How Cogongrass Responds to Fire
Fire is considered a major factor in cogongrass spread in many parts of the world (Howard 2005). One of cogongrass’s main adaptations to fire is its extensive rhizome structure, which accounts for approximately 60% of its biomass and allows it to rapidly resprout after a fire and colonize any available space (Howard 2005; MacDonald 2004). Fire will top-kill cogongrass and remove much of its leaf litter, but it is unlikely that soil temperatures reach the needed level to kill its rhizomes. A study on the effect of different temperatures and durations of fire on cogongrass rhizomes found that the required exposure time for mortality at 65°C was 25 minutes, 5 minutes for 79°C, and 1 min for 187°C (Bryson, Koger, and Byrd 2007).
The ability to quickly regenerate following fire is bolstered by a flush in needed nutrients during this time. A study in Australia looked at post-fire soil conditions, specifically nitrogen (N) and phosphorus (P), and found that cogongrass in burned areas had lower N:P ratios, that N addition reduced cogongrass growth, and P addition increased it (Butler, Lewis, and Chen 2021). This research indicates that there is a short-term positive effect of fire on cogongrass through the increased P, but long-term fire exclusion might hinder cogongrass growth by increasing soil N. Researchers in India showed nearly 70% higher biomass production during the season immediately post-fire than during the post-monsoon season (Pathak et al. 2018).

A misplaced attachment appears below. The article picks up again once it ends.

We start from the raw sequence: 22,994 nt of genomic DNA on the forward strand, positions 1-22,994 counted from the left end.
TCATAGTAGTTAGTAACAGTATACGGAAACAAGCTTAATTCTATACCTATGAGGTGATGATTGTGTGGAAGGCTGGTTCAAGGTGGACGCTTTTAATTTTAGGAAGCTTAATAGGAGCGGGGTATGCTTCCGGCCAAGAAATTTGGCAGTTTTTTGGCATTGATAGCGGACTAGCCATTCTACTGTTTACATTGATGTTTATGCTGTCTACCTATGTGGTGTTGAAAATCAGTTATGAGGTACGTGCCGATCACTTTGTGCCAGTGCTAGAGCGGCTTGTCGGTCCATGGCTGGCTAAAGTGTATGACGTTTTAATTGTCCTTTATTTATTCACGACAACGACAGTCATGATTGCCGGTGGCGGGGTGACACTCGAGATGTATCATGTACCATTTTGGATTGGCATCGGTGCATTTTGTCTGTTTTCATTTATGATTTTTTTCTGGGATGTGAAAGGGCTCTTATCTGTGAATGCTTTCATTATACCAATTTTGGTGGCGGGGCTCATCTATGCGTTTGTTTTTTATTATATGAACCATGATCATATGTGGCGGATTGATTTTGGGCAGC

Cogongrass seedlings also benefit from the post-fire environment. Studies have shown that cogongrass seedlings have nearly twice the survival rate in burned areas than in unburned, even though germination rates were comparable between the two (King and Grace 2000). A two-year study showed that fire alone as a treatment method had no net effect on cogongrass coverage, although coverage in the first year was reduced in burned plots compared to unburned plots (Enloe et al. 2013).
Cogongrass can increase fire intensity, causing mortality in seedling and juvenile trees, which affects the composition, structure, and function of forests and savannas (Jose et al. 2002; Cardoso et al. 2018). Cogongrass also has the potential to shorten fire return intervals, which could reduce native species cover; but complete fire exclusion results in similar outcomes and therefore isn’t a viable management choice in many fire-dependent systems (Howard 2005). While studies have also shown that burning alone doesn’t impact cogongrass and can even encourage it, burning can be used as part of a multi-pronged approach combining chemical and other mechanical control methods, with herbicide treatment reducing cogongrass coverage to less than 4% by the end of one study in both burned and unburned plots (Enloe et al. 2013). Revegetation with native species is recommended for larger infestations. Without revegetation, cogongrass will re-invade, or a secondary invasion could occur.